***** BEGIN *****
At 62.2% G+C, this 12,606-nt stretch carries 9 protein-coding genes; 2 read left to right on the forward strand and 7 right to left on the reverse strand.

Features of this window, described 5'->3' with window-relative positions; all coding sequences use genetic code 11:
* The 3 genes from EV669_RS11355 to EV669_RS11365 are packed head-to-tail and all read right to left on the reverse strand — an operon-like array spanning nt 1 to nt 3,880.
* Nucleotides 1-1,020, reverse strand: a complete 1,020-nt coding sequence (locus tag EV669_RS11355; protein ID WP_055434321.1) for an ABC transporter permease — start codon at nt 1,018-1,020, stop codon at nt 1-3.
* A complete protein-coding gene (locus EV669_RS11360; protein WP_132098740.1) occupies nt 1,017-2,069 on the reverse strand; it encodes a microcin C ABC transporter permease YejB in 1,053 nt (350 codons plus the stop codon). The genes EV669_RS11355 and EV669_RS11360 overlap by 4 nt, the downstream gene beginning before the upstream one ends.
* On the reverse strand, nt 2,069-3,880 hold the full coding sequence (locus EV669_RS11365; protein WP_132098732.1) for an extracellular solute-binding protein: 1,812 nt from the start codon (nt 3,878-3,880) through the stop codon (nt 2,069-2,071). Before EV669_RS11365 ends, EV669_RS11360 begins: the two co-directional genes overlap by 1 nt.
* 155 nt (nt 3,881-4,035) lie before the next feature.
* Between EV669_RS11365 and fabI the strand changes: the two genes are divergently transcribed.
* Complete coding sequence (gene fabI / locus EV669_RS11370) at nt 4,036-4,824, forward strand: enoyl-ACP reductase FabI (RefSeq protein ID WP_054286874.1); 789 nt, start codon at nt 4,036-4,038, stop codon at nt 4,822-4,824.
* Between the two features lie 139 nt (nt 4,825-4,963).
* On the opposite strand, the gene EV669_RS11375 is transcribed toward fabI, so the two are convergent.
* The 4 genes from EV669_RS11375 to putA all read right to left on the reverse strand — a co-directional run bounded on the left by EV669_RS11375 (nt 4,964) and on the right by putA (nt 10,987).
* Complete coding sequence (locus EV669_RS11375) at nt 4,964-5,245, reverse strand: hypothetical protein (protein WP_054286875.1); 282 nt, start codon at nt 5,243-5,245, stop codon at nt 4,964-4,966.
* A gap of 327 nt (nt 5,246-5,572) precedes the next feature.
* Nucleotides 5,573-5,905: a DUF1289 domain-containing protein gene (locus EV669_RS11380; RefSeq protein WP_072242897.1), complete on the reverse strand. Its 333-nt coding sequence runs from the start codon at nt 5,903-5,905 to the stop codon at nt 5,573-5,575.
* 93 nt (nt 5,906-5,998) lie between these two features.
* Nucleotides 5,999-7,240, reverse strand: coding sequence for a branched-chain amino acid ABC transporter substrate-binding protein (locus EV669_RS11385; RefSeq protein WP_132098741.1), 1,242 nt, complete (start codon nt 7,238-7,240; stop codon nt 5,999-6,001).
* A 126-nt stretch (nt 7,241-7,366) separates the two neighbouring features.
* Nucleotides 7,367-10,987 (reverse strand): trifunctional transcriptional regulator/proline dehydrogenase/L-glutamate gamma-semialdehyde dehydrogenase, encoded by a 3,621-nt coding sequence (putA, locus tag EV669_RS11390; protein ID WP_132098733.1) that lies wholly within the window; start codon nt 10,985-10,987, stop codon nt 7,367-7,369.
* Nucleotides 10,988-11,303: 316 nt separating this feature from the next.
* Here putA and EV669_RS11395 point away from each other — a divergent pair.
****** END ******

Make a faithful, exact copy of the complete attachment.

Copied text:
At 62.2% G+C, this 12,606-nt stretch carries 9 protein-coding genes; 2 read left to right on the forward strand and 7 right to left on the reverse strand.

Features of this window, described 5'->3' with window-relative positions; all coding sequences use genetic code 11:
* The 3 genes from EV669_RS11355 to EV669_RS11365 are packed head-to-tail and all read right to left on the reverse strand — an operon-like array spanning nt 1 to nt 3,880.
* Nucleotides 1-1,020, reverse strand: a complete 1,020-nt coding sequence (locus tag EV669_RS11355; protein ID WP_055434321.1) for an ABC transporter permease — start codon at nt 1,018-1,020, stop codon at nt 1-3.
* A complete protein-coding gene (locus EV669_RS11360; protein WP_132098740.1) occupies nt 1,017-2,069 on the reverse strand; it encodes a microcin C ABC transporter permease YejB in 1,053 nt (350 codons plus the stop codon). The genes EV669_RS11355 and EV669_RS11360 overlap by 4 nt, the downstream gene beginning before the upstream one ends.
* On the reverse strand, nt 2,069-3,880 hold the full coding sequence (locus EV669_RS11365; protein WP_132098732.1) for an extracellular solute-binding protein: 1,812 nt from the start codon (nt 3,878-3,880) through the stop codon (nt 2,069-2,071). Before EV669_RS11365 ends, EV669_RS11360 begins: the two co-directional genes overlap by 1 nt.
* 155 nt (nt 3,881-4,035) lie before the next feature.
* Between EV669_RS11365 and fabI the strand changes: the two genes are divergently transcribed.
* Complete coding sequence (gene fabI / locus EV669_RS11370) at nt 4,036-4,824, forward strand: enoyl-ACP reductase FabI (RefSeq protein ID WP_054286874.1); 789 nt, start codon at nt 4,036-4,038, stop codon at nt 4,822-4,824.
* Between the two features lie 139 nt (nt 4,825-4,963).
* On the opposite strand, the gene EV669_RS11375 is transcribed toward fabI, so the two are convergent.
* The 4 genes from EV669_RS11375 to putA all read right to left on the reverse strand — a co-directional run bounded on the left by EV669_RS11375 (nt 4,964) and on the right by putA (nt 10,987).
* Complete coding sequence (locus EV669_RS11375) at nt 4,964-5,245, reverse strand: hypothetical protein (protein WP_054286875.1); 282 nt, start codon at nt 5,243-5,245, stop codon at nt 4,964-4,966.
* A gap of 327 nt (nt 5,246-5,572) precedes the next feature.
* Nucleotides 5,573-5,905: a DUF1289 domain-containing protein gene (locus EV669_RS11380; RefSeq protein WP_072242897.1), complete on the reverse strand. Its 333-nt coding sequence runs from the start codon at nt 5,903-5,905 to the stop codon at nt 5,573-5,575.
* 93 nt (nt 5,906-5,998) lie between these two features.
* Nucleotides 5,999-7,240, reverse strand: coding sequence for a branched-chain amino acid ABC transporter substrate-binding protein (locus EV669_RS11385; RefSeq protein WP_132098741.1), 1,242 nt, complete (start codon nt 7,238-7,240; stop codon nt 5,999-6,001).
* A 126-nt stretch (nt 7,241-7,366) separates the two neighbouring features.
* Nucleotides 7,367-10,987 (reverse strand): trifunctional transcriptional regulator/proline dehydrogenase/L-glutamate gamma-semialdehyde dehydrogenase, encoded by a 3,621-nt coding sequence (putA, locus tag EV669_RS11390; protein ID WP_132098733.1) that lies wholly within the window; start codon nt 10,985-10,987, stop codon nt 7,367-7,369.
* Nucleotides 10,988-11,303: 316 nt separating this feature from the next.
* Here putA and EV669_RS11395 point away from each other — a divergent pair.